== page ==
Browse Results For:

Russell Sage Foundation

previous PREV 7 8 9 10 11 12 13 NEXT next

Results 91-100 of 490

:
:
Access Restricted no This search result is for a Book

Consequences of Growing Up Poor

One in five American children now live in families with incomes below the povertyline, and their prospects are not bright. Low income is statistically linked with a variety of poor outcomes for children, from low birth weight and poor nutrition in infancy to increased chances of academic failure, emotional distress, and unwed childbirth in adolescence. To address these problems it is not enough to know that money makes a difference; we need to understand how. Consequences of Growing Up Poor is an extensive and illuminating examination of the paths through which economic deprivation damages children at all stages of their development.

In Consequences of Growing Up Poor, developmental psychologists, economists, and sociologists revisit a large body of studies to answer specific questions about how low income puts children at risk intellectually, emotionally, and physically. Many of their investigations demonstrate that although income clearly creates disadvantages, it does so selectively and in a wide variety of ways. Low-income preschoolers exhibit poorer cognitive and verbal skills because they are generally exposed to fewer toys, books, and other stimulating experiences in the home. Poor parents also tend to rely on home-based child care, where the quality and amount of attention children receive is inferior to that of professional facilities. In later years, conflict between economically stressed parents increases anxiety and weakens self-esteem in their teenaged children.

Although they share economic hardships, the home lives of poor children are not homogenous. Consequences of Growing Up Poor investigates whether such family conditions as the marital status, education, and involvement of parents mitigate the ill effects of poverty. Consequences of Growing Up Poor also looks at the importance of timing: Does being poor have a different impact on preschoolers, children, and adolescents? When are children most vulnerable to poverty? Some contributors find that poverty in the prenatal or early childhood years appears to be particularly detrimental to cognitive development and physical health. Others offer evidence that lower income has a stronger negative effect during adolescence than in childhood or adulthood.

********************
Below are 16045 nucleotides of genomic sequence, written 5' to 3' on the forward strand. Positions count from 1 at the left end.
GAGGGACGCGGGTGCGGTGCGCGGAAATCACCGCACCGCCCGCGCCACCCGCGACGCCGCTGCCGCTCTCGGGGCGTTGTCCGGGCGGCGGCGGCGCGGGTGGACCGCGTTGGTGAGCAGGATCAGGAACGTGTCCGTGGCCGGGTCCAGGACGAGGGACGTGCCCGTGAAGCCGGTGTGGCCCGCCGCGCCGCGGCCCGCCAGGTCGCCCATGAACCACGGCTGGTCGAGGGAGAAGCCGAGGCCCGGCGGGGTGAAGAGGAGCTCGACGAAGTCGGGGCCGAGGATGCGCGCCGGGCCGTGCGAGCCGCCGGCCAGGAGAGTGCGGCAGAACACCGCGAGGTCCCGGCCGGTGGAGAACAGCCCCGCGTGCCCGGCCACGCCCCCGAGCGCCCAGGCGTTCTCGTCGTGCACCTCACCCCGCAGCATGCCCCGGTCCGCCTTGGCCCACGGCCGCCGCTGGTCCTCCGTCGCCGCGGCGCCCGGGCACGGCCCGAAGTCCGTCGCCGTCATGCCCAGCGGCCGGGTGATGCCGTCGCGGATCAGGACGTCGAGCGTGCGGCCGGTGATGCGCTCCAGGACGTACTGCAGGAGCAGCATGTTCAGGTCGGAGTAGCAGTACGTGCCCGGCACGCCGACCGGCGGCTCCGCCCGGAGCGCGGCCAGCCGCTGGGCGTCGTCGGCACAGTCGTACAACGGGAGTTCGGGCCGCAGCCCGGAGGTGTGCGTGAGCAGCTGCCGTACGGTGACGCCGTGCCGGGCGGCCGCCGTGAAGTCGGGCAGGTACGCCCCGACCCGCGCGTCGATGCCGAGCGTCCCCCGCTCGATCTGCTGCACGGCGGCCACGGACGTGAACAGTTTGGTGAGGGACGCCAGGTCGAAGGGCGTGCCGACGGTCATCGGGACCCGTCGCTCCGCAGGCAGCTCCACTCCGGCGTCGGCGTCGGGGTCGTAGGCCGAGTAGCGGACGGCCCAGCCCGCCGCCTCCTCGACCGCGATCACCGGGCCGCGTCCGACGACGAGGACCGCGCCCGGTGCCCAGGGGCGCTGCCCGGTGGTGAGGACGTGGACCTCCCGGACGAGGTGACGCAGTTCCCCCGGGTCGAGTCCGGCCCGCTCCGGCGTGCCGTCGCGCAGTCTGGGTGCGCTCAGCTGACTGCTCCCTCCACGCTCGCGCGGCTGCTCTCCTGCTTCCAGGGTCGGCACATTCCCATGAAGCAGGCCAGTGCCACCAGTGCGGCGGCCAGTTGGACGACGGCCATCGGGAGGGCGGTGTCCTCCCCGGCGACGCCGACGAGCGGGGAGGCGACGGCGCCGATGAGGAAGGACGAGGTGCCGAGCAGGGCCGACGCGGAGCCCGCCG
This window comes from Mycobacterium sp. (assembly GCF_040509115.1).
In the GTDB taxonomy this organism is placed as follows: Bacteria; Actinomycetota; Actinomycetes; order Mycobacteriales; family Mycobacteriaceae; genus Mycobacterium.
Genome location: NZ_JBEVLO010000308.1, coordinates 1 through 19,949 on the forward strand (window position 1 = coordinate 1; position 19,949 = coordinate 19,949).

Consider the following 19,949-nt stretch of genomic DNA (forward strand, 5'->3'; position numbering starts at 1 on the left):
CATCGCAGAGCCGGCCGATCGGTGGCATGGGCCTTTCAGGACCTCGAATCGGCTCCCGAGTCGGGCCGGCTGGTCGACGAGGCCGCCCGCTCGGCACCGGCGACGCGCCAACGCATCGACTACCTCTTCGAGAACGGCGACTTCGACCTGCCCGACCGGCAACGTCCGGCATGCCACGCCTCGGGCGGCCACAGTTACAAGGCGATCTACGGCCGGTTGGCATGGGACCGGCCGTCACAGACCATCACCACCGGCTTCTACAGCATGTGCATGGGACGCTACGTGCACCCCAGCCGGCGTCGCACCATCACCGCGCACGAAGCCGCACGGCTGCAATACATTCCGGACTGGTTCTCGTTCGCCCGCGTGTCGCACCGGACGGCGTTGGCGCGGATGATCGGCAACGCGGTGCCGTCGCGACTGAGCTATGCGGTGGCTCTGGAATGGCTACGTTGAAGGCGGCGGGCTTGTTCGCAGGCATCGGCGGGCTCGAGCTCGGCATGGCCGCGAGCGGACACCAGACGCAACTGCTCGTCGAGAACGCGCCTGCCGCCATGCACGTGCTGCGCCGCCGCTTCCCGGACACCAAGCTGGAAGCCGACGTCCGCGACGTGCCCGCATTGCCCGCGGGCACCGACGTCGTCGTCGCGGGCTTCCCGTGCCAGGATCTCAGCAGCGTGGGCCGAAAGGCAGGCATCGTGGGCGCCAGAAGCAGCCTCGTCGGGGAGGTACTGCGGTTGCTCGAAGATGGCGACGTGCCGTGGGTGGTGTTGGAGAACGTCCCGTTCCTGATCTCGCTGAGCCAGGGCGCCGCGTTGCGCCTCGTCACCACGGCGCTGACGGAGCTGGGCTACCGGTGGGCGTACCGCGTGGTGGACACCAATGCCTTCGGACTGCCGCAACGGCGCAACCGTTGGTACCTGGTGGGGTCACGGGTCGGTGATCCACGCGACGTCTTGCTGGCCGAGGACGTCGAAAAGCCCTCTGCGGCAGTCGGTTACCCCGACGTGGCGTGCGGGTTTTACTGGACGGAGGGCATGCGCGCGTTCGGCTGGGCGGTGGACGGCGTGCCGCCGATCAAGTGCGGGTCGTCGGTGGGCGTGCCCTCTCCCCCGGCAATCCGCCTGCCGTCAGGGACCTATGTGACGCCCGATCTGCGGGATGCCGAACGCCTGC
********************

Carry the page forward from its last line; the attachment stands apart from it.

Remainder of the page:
Based on their findings, the editors and contributors to Consequences of Growing Up Poor recommend more sharply focused child welfare policies targeted to specific eras and conditions of poor children's lives. They also weigh the relative need for income supplements, child care subsidies, and home interventions. Consequences of Growing Up Poor describes the extent and causes of hardships for poor children, defines the interaction between income and family, and offers solutions to improve young lives.

JEANNE BROOKS-GUNN is Virginia and Leonard Marx Professor of Child Development at Teachers College, Columbia University. She is also director of the Center for Young Children and Families, and co-directs the Adolescent Study Program at Teachers College.

Access Restricted no This search result is for a Book

Contemporary Marriage